August 2013 Last Look: Seattle's Ramps to Nowhere
Seattle's so-called "ramps to nowhere" will be torn down in 2014.
In 1972, the Seattle City Council stopped construction on the ambitious R.H. Thomson Expressway after massive public outcry against the project. It would have connected Highway 520 to Martin Luther King Way, essentially circling the city or, as protestors at the time decried, strangling it. It was the city’s “Jane Jacobs moment,” according to Seattle journalist Knute Berger of Crosscut.com. It was the moment Seattleites chose density over parking lots and neighborhoods over freeways. But construction had already begun on the expressway, leaving several portions of unfi nished highway north of downtown Seattle. Over the years, these “ramps to nowhere” became diving platforms for swimmers, playgrounds for skateboarders and shelter for the homeless. Generations have jumped from one unused 38-foot-high overpass into a 12-foot-deep creek below. But now the ramps are coming down. The Washington Department of Transportation announced in January that the ramps will be demolished between 2014 and 2016, as part of the $4.1 billion 520-bridge replacement.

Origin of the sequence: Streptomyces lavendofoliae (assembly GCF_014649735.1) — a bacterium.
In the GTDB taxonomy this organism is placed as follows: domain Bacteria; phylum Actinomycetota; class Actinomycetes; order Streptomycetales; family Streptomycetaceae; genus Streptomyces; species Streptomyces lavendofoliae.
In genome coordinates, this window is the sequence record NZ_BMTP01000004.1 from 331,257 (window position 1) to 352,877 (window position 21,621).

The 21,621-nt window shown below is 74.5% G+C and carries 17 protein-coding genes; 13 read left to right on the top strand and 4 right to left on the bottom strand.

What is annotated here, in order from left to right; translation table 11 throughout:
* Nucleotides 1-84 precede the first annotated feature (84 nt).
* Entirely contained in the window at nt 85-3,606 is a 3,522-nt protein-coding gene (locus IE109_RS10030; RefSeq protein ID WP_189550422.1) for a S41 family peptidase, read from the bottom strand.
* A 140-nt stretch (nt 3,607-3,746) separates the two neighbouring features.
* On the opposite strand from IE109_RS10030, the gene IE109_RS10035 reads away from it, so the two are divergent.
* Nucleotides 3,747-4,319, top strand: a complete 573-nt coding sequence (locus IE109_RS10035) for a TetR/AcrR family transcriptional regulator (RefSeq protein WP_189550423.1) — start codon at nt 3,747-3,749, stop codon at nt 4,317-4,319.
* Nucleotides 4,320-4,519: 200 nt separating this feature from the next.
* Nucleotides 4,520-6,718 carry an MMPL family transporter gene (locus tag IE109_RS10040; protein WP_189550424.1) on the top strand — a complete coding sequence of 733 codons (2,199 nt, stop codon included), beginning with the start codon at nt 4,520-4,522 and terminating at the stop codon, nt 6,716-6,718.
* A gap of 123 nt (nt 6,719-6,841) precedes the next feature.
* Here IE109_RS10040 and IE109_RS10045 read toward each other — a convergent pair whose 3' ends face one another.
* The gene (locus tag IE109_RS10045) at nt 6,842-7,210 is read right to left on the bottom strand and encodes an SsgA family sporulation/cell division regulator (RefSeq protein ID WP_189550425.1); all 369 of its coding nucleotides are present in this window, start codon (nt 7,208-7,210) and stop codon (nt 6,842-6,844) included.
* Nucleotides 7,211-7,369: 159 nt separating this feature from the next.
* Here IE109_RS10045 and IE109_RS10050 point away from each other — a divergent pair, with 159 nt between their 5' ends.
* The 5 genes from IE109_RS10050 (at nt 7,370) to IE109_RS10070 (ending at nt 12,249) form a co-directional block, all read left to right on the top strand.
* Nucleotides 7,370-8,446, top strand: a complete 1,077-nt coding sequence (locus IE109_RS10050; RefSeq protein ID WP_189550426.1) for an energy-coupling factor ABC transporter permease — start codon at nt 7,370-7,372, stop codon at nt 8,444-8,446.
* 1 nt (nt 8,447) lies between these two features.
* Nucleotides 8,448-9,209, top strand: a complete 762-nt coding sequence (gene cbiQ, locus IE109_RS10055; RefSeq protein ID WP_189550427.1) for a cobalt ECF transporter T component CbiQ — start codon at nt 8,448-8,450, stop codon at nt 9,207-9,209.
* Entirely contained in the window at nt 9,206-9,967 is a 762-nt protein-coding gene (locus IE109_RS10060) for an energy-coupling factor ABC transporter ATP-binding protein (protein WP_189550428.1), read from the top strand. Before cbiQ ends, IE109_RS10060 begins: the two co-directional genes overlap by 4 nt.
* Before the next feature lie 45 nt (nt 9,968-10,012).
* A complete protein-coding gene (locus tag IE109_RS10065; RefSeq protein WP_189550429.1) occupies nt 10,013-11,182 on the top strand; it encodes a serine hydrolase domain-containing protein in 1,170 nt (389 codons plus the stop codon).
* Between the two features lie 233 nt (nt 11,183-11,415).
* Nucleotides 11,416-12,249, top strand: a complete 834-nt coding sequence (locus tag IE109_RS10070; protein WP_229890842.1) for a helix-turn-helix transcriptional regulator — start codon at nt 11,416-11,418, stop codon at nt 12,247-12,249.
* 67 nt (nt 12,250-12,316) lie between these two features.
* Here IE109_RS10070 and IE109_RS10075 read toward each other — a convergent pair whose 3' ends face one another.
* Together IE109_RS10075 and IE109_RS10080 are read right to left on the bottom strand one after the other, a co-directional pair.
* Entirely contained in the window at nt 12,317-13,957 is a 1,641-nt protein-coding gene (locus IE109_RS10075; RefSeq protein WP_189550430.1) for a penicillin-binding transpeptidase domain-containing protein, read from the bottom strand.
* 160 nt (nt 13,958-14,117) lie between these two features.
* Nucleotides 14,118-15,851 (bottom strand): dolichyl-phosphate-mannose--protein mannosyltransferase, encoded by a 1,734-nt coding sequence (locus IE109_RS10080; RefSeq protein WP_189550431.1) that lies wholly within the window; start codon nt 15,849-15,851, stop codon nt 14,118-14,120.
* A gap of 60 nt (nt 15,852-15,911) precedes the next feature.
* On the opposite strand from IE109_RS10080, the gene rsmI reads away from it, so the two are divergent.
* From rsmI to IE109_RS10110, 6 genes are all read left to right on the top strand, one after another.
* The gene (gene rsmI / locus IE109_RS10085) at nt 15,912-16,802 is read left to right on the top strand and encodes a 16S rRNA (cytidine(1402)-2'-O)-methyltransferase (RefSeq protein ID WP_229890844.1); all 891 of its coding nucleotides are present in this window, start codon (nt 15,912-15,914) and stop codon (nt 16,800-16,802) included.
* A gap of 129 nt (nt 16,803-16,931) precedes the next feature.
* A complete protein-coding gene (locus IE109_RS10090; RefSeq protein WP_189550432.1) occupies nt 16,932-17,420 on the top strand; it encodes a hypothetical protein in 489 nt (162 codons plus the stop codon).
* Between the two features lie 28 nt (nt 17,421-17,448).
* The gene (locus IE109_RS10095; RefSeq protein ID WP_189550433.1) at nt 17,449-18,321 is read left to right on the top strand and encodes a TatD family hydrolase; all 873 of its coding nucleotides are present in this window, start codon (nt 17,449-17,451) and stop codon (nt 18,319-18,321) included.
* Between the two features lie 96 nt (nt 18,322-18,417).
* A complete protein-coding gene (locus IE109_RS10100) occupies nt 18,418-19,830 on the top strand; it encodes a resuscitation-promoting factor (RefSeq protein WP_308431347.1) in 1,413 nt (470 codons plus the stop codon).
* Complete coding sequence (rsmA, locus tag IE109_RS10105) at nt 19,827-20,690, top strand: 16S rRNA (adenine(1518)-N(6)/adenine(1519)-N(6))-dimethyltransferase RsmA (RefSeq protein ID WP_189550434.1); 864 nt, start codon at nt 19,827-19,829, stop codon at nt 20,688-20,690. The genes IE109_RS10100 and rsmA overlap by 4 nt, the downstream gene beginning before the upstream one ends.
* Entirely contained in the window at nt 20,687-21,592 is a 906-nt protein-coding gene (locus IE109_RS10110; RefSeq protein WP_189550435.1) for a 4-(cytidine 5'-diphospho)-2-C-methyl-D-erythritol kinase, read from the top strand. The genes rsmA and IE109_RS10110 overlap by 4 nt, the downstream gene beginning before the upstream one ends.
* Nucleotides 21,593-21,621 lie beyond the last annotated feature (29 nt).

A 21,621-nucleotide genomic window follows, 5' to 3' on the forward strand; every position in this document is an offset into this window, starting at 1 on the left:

Join the Discussion
After you comment, click Post. You can enter an anonymous Display Name or connect to a social profile.
LATEST INFRASTRUCTURE & ENVIRONMENT HEADLINES
Blinded by Light Pollution2 days ago
San Francisco’s Rainbow Crosswalks2 days ago
What Can Cities Really Do About Climate Change?2 days ago
Washington, D.C., One Step Closer Toward a Soccer Stadium1 day ago
Maryland Governor Approves of Fracking in his State1 day ago
California's Earthquake Warning System Is Ready to Go2 days ago